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George Catlin and Native American Art: A Conversation with MONAH

Crystal Bridges Museum of American Art is closed today, Monday, January 30 due to inclement weather. Any programs, tours, lectures or classes will not be held. If you are a ticket holder for a tour or an event today, we’ll contact you about rescheduling.

Now through June, 13 objects from the Crystal Bridges collection are on view at the Museum of Native American History (MONAH) in Bentonville, Arkansas. Installed within galleries of historic Native American art, artwork by George Catlin, Thomas Cole, Cyrus Dallin, and James Henry Warre take on new points of reference.

First trained as a lawyer, George Catlin (1796-1872) was an artist, adventurer, author, inventor, and showman. In 1832, he traveled more than 1800 miles on the Missouri River from St. Louis to paint Native American peoples, their culture, and the landscape. In his lifetime, Catlin aimed to paint all the Indian tribes of North America to preserve, in his words, “the looks and customs of the vanishing race of native man in America.” Catlin’s attitude toward vanishing peoples was informed by US government policies (such as the Indian Removal Act of 1830) and rapid European American expansion from east to west.

 

a hand-colored lithograph of three native americans standing side by side
George Catlin, Printed by Day & Haghe, London, North American Indians, 1844, Hand-colored lithograph mounted on cardboard (2006.96.1).
a hand-colored lithograph of three native americans standing side by side
George Catlin, Printed by Currier & Ives, New York, North American Indians, ca. 1865, Hand-colored lithograph (2006.35.1).

Catlin capitalized on US interest in Native American peoples and produced hundreds of images and volumes of text about Native American peoples. On his 1832 journey alone, Catlin started 130 paintings and by the end of the decade, he had completed over 500 portraits, scenes, and landscapes that he compiled into an “Indian Gallery.”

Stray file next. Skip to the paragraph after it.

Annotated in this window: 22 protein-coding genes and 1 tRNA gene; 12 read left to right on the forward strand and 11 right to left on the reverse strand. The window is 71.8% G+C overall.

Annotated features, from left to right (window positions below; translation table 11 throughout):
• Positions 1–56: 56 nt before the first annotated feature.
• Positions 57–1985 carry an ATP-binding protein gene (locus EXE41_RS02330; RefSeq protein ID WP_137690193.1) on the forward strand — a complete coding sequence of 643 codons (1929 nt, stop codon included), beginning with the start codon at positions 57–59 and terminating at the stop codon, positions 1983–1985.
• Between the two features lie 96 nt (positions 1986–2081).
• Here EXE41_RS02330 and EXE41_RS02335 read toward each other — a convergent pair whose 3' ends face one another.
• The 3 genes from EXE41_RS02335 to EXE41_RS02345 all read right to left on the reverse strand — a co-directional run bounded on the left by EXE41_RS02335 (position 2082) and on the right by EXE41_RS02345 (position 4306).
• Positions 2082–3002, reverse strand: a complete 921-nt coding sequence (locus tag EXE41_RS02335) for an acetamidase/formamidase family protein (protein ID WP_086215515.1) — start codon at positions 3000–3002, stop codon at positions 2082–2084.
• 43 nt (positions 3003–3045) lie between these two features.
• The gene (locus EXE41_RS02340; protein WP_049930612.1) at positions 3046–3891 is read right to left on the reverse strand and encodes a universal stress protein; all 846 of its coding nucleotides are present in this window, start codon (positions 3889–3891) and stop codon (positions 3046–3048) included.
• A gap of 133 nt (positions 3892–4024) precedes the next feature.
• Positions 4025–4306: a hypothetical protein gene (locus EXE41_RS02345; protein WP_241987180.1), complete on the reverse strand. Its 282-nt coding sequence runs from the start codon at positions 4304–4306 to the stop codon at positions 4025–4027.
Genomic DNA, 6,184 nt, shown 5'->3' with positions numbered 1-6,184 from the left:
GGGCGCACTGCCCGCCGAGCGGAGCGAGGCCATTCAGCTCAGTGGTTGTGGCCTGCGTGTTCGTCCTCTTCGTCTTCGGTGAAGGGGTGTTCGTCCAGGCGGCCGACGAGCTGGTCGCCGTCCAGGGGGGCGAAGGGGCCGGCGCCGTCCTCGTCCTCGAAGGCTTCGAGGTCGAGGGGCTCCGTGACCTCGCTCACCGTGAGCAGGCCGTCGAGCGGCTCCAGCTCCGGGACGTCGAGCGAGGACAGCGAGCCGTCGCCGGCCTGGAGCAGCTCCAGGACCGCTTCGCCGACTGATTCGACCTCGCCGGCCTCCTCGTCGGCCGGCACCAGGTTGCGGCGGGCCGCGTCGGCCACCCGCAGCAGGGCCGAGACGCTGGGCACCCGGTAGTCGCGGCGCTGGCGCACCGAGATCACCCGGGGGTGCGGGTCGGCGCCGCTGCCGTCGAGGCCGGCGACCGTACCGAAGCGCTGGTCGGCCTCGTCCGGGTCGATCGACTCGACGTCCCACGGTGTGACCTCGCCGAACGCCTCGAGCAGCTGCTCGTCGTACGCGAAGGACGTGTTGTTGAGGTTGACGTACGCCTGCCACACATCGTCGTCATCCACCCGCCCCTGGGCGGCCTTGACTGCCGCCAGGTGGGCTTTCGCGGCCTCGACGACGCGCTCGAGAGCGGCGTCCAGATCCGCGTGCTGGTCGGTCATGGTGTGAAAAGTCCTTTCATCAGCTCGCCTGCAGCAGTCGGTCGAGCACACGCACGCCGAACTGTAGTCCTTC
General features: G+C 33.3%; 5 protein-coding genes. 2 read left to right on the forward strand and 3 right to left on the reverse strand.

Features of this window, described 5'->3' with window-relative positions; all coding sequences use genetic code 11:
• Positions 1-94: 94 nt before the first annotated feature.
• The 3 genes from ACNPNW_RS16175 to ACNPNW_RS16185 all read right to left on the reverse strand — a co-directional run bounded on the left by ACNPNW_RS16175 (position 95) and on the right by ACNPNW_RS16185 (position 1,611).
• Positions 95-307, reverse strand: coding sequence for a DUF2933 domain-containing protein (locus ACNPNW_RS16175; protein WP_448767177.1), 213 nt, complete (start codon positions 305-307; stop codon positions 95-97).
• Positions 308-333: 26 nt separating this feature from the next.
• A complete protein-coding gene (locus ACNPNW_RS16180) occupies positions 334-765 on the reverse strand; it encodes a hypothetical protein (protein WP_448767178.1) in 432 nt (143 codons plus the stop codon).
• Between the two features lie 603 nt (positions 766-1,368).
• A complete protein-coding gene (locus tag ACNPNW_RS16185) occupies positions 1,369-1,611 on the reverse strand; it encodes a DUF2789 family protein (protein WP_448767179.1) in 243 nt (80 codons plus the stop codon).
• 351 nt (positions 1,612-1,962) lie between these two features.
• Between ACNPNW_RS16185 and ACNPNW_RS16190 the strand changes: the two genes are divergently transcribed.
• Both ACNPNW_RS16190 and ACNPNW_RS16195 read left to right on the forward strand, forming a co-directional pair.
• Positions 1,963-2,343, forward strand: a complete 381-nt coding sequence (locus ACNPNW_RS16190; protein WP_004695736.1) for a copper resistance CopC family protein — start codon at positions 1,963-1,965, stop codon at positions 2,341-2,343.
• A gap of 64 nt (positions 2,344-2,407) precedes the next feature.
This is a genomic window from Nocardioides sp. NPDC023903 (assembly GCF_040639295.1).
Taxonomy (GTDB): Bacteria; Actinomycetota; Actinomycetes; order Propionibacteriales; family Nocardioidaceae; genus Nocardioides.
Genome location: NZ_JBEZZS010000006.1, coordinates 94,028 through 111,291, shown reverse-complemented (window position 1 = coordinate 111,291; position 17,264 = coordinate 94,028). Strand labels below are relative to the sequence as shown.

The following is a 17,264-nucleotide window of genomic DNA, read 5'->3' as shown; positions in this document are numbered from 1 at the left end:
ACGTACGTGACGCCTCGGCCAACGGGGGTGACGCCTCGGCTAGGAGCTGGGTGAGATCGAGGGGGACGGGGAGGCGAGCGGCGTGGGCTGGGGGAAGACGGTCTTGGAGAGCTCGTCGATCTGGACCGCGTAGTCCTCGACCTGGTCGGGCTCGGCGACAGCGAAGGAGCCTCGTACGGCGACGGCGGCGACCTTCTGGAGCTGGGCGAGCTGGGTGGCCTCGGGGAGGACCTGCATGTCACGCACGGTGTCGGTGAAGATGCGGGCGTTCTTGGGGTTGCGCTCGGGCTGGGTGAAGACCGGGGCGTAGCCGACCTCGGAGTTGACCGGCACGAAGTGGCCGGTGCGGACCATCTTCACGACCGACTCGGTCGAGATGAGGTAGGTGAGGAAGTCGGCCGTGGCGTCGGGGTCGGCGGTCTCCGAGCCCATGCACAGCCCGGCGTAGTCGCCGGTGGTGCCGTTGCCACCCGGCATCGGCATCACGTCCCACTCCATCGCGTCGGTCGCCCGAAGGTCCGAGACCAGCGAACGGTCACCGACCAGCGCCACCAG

Catlin toured his gallery of paintings, sometimes hiring Native peoples to accompany the presentation, throughout the United States and abroad to London, Brussels, and the Louvre in Paris. Most of Catlin’s images, however, were known and distributed through lithographs. In 1844, Catlin used the new technology of lithographic printing to produce his North American Indian Portfolio, which contains 31 plates (see the image on the left above and image below). Catlin’s images enjoyed even wider circulation when the popular printmaking firm Currier and Ives produced several of his portraits and scenes (see the image on the right above).

 

a hand-colored lithograph depicting an open prairie and a pair of native americans disguised as white wolves in costume and on all fours closing in on a herd of black buffalo
George Catlin, Printed by Day & Haghe, London, Buffalo Hunt, Under the White Wolf Skin, 1844, Hand-colored lithograph mounted on cardboard (2006.96.13).

Catlin’s portraits and scenes remain popular today, nearly 200 years after he painted Native American peoples on the upper Missouri River. Catlin’s images create an imaginary time capsule, as if viewing people frozen in the past. However, as he traveled the Missouri River, Catlin was a guest on the land and water tied to dozens of tribes including the Osage, Kansa, Kickapoo, Blackfeet, Gros Ventres, and Lakota peoples who persist today.

At MONAH, Catlin’s prints are enlivened with new points of reference, nestled within cases of feathered fans, a textile made by Ute artist Louis Fenno, a drum made by a Kiowa artist, moccasins from many nations and artists, Plains headdresses, and Lone Dog’s Winter Count—all made decades after Catlin visited and predicted vanishing tribes. In this environment, the presence of the objects serves to emphasize the continued presence of the peoples Catlin met and painted on his travels. The Meskwaki (Fox) bear claw necklace, for example connects to regalia worn by the standing Osage man in the North American Indians print. The bison hide worn by the Osage man also draws attention to Lone Dog’s Winter Count, on view nearby.

 

Want to learn more about this conversation? Read about Lone Dog’s Winter Count on MONAH’s blog.

the museum of native american history exterior view with trees on the left side and a teepee and buffalo sculpture on the right side
The Museum of Native American History, Bentonville, Ark.

Visit MONAH (202 SW O St., Bentonville, Ark.) before June to see the artwork on view and experience new conversations and contexts for George Catlin.